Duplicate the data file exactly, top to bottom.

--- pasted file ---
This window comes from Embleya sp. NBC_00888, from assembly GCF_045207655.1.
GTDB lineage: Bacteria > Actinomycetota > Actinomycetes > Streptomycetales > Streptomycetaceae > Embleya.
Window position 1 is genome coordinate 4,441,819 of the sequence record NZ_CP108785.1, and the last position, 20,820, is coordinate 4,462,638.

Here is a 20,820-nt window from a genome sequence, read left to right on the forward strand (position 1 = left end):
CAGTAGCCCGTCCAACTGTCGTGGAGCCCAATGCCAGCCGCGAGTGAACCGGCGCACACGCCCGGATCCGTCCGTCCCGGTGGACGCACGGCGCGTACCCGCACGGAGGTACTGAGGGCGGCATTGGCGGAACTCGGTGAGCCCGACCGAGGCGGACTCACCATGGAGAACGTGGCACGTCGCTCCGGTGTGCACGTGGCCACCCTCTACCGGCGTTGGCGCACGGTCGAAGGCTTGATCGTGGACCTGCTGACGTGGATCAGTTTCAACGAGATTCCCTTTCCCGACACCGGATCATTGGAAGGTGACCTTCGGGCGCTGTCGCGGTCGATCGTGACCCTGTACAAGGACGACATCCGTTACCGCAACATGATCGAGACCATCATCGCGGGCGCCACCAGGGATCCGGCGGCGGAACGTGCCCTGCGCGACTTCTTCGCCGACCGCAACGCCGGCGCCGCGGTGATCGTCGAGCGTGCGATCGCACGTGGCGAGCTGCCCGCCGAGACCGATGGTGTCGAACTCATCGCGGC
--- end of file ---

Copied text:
This window comes from Embleya sp. NBC_00888, from assembly GCF_045207655.1.
GTDB lineage: Bacteria > Actinomycetota > Actinomycetes > Streptomycetales > Streptomycetaceae > Embleya.
Window position 1 is genome coordinate 4,441,819 of the sequence record NZ_CP108785.1, and the last position, 20,820, is coordinate 4,462,638.

Here is a 20,820-nt window from a genome sequence, read left to right on the forward strand (position 1 = left end):
CAGTAGCCCGTCCAACTGTCGTGGAGCCCAATGCCAGCCGCGAGTGAACCGGCGCACACGCCCGGATCCGTCCGTCCCGGTGGACGCACGGCGCGTACCCGCACGGAGGTACTGAGGGCGGCATTGGCGGAACTCGGTGAGCCCGACCGAGGCGGACTCACCATGGAGAACGTGGCACGTCGCTCCGGTGTGCACGTGGCCACCCTCTACCGGCGTTGGCGCACGGTCGAAGGCTTGATCGTGGACCTGCTGACGTGGATCAGTTTCAACGAGATTCCCTTTCCCGACACCGGATCATTGGAAGGTGACCTTCGGGCGCTGTCGCGGTCGATCGTGACCCTGTACAAGGACGACATCCGTTACCGCAACATGATCGAGACCATCATCGCGGGCGCCACCAGGGATCCGGCGGCGGAACGTGCCCTGCGCGACTTCTTCGCCGACCGCAACGCCGGCGCCGCGGTGATCGTCGAGCGTGCGATCGCACGTGGCGAGCTGCCCGCCGAGACCGATGGTGTCGAACTCATCGCGGC